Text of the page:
Preview: Tadao Ando’s First U.S. Residential Building
152 Elizabeth Street, offers no grand gestures of form. But it's Ando's signature use of materials like, glass and concrete, that creates an impact.
When Amit Khurana and Saif Sumaida, partners at the development firm Sumaida + Khurana, purchased a site in March of 2014, a “beautiful intersection,” between the Lower East Side, Bowery, Nolita, and Chinatown, they knew exactly what they wanted. A concrete building with an industrial feel, which exuded a subtle beauty. There was only one architect, in their minds, for the job: Pritzker laureate Tadao Ando, a master in concrete.
Unfortunately for Sumaida and Khurana, however, wanting an architect is not the same as convincing him to take the commission. Having built mostly in Asia, Ando was hesitant to pursue this opportunity. After a lengthy and passionate email exchange, Khurana was able to move to the next phase; he flew to Osaka, Japan to meet Mr. Ando himself. Khurana brought with him the biography of Muhammad Ali, The Greatest, which he presented to Ando, who was a professional boxer before he became an architect. Ando soon accepted the commission.
The resulting project, 152 Elizabeth Street, offers no grand gestures of form. But it’s the use of materials that creates an impact. Ando uses his signature materials, glass and poured-in-place concrete, to achieve that desired industrial feel for the seven story condominium. Floor to ceiling glass panels, framed by burnished metal, offer pedestrians a peek inside. For residents, this glass box will provide an expansive view of Nolita.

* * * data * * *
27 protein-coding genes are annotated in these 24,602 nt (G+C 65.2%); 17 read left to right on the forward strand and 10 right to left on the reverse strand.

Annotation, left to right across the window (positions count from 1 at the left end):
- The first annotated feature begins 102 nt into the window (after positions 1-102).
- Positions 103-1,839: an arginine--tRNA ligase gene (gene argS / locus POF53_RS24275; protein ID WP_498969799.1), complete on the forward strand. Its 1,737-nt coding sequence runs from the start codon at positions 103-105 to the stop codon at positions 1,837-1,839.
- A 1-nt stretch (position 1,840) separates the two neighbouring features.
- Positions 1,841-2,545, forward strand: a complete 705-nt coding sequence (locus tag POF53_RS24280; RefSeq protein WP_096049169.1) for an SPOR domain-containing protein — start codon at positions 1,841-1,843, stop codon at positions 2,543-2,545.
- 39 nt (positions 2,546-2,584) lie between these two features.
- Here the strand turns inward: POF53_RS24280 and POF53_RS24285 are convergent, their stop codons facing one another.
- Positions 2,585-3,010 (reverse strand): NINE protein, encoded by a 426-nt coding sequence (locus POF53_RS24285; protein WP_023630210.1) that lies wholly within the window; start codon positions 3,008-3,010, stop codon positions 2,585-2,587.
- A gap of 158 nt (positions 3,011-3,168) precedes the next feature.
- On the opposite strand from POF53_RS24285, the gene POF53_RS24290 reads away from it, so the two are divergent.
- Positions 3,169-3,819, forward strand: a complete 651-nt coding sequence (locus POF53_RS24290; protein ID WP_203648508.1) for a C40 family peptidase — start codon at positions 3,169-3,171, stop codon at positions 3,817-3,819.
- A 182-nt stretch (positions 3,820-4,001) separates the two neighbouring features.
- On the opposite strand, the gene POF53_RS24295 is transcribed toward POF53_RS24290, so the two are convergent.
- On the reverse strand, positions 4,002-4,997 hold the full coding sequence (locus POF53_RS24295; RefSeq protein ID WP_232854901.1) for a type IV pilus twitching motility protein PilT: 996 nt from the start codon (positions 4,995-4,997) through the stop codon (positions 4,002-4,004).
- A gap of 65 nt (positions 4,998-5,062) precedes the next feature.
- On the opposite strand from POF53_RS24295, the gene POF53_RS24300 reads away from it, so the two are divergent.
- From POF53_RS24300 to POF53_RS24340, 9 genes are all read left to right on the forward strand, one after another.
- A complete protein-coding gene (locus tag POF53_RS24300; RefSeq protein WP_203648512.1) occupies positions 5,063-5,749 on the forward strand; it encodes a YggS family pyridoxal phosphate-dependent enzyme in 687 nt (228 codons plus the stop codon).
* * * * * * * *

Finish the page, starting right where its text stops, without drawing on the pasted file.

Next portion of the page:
Ando’s aim was to create a home that generates the sensation of being transported from New York into a tranquil environment, where one can reflect on life. In a video made by Sumaida + Khurana, Ando explains how he went about accomplishing this, by treating elements such as water and light as if they were alive, mixing them to form subtle textures. This is evident from the moment you walk into the serene lobby and are greeted by a water wall.
For Ando, walls, more than just serving a functional purpose, are often sculptural elements. In this Nolita building, the interior walls are treated as independent floating volumes, designed to have reveals between them and the floor, varying in inches, for different spaces; these kinds of walls had previously only been used in museums and high-end houses, says Khurana.
Understanding Ando’s sensibilities, Michael Gabellini, interior architect for this project, similarly incorporated movable walls between rooms, which can be removed to create wider views. And by using materials like honed Fango Stone for the countertops and wide plank Danish oak flooring from Dinesen, Gabellini also brought warmth into this minimalistic building.
This residential building topped out in February and most of the facade has been assembled. The project will be completed by the end of the summer of 2017.